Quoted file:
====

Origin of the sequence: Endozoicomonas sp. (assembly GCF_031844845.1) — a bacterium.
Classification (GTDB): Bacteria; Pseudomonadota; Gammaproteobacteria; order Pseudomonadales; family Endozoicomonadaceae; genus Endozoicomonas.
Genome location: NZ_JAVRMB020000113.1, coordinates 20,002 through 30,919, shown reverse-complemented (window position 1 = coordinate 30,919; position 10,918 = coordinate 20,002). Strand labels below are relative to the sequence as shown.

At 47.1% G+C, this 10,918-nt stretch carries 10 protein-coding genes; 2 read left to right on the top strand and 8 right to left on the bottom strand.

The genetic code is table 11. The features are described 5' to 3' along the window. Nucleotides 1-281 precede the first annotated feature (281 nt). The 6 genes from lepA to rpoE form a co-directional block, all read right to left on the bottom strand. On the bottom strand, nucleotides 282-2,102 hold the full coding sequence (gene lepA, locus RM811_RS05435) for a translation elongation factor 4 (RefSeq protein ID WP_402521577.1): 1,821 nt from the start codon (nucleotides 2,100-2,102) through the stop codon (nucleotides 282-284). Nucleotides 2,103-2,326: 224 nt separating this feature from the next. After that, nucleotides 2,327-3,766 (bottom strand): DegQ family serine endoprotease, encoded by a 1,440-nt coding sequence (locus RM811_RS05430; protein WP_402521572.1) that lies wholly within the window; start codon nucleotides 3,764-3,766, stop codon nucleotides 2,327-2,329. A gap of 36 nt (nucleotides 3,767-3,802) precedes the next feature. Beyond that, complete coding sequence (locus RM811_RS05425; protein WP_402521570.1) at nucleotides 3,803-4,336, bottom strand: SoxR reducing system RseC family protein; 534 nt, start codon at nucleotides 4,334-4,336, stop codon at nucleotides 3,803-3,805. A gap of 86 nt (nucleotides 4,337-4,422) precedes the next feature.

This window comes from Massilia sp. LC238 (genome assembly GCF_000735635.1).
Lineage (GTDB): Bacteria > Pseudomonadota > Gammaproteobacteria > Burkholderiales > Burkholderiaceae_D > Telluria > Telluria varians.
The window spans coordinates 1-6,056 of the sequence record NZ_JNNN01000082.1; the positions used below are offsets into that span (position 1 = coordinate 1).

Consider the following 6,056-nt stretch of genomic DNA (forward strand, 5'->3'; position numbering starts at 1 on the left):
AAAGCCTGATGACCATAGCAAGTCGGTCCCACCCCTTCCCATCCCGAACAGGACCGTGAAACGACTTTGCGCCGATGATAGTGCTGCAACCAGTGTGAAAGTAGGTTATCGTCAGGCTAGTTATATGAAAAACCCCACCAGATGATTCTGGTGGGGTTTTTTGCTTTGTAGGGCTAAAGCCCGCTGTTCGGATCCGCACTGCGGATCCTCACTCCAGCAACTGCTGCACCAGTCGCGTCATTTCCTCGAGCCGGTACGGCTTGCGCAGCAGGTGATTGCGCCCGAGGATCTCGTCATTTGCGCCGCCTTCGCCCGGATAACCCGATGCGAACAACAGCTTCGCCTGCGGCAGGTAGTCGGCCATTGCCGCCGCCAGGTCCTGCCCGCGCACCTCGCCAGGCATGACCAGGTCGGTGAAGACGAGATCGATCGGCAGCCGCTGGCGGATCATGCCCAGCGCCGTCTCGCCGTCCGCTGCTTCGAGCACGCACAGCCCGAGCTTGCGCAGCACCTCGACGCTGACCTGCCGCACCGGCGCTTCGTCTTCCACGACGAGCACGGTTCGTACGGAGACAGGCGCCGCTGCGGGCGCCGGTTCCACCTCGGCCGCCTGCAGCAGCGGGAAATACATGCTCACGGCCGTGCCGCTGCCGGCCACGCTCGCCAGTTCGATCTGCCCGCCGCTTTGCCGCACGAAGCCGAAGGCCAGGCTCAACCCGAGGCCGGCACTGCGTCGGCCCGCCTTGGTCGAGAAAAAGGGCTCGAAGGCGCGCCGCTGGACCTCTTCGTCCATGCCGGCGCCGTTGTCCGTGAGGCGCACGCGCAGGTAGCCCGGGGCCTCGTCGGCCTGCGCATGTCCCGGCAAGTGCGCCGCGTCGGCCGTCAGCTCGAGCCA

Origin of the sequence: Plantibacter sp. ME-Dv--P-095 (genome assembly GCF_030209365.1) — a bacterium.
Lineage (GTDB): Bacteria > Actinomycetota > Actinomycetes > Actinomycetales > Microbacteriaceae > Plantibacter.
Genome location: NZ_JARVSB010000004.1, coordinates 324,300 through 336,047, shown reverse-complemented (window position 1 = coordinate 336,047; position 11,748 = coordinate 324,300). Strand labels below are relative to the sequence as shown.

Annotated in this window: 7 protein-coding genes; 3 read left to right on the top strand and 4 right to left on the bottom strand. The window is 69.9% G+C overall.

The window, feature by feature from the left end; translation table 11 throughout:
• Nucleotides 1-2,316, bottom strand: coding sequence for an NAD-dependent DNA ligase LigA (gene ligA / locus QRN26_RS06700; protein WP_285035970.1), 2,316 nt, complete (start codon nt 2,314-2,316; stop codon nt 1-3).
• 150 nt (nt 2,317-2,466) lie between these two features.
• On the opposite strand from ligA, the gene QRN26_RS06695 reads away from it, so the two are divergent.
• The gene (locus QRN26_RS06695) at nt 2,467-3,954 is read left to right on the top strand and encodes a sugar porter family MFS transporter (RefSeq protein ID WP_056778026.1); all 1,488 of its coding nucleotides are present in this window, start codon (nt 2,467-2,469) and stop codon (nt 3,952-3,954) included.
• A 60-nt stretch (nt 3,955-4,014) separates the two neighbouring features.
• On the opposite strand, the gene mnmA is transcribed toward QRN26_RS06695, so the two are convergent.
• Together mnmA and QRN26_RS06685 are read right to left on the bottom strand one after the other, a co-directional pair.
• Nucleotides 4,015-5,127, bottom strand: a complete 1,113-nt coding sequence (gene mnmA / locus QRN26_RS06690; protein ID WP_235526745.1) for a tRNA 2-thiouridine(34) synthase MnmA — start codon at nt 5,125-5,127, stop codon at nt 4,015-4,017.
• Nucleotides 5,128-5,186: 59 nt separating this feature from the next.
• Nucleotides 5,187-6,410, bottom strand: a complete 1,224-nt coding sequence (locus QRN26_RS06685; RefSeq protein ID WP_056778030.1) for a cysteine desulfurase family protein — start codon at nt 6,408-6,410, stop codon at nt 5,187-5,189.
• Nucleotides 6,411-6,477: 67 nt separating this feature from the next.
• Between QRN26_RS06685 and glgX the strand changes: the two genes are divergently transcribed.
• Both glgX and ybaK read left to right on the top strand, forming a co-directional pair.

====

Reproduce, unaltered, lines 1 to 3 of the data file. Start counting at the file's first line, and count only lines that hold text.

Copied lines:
Origin of the sequence: Endozoicomonas sp. (assembly GCF_031844845.1) — a bacterium.
Classification (GTDB): Bacteria; Pseudomonadota; Gammaproteobacteria; order Pseudomonadales; family Endozoicomonadaceae; genus Endozoicomonas.
Genome location: NZ_JAVRMB020000113.1, coordinates 20,002 through 30,919, shown reverse-complemented (window position 1 = coordinate 30,919; position 10,918 = coordinate 20,002). Strand labels below are relative to the sequence as shown.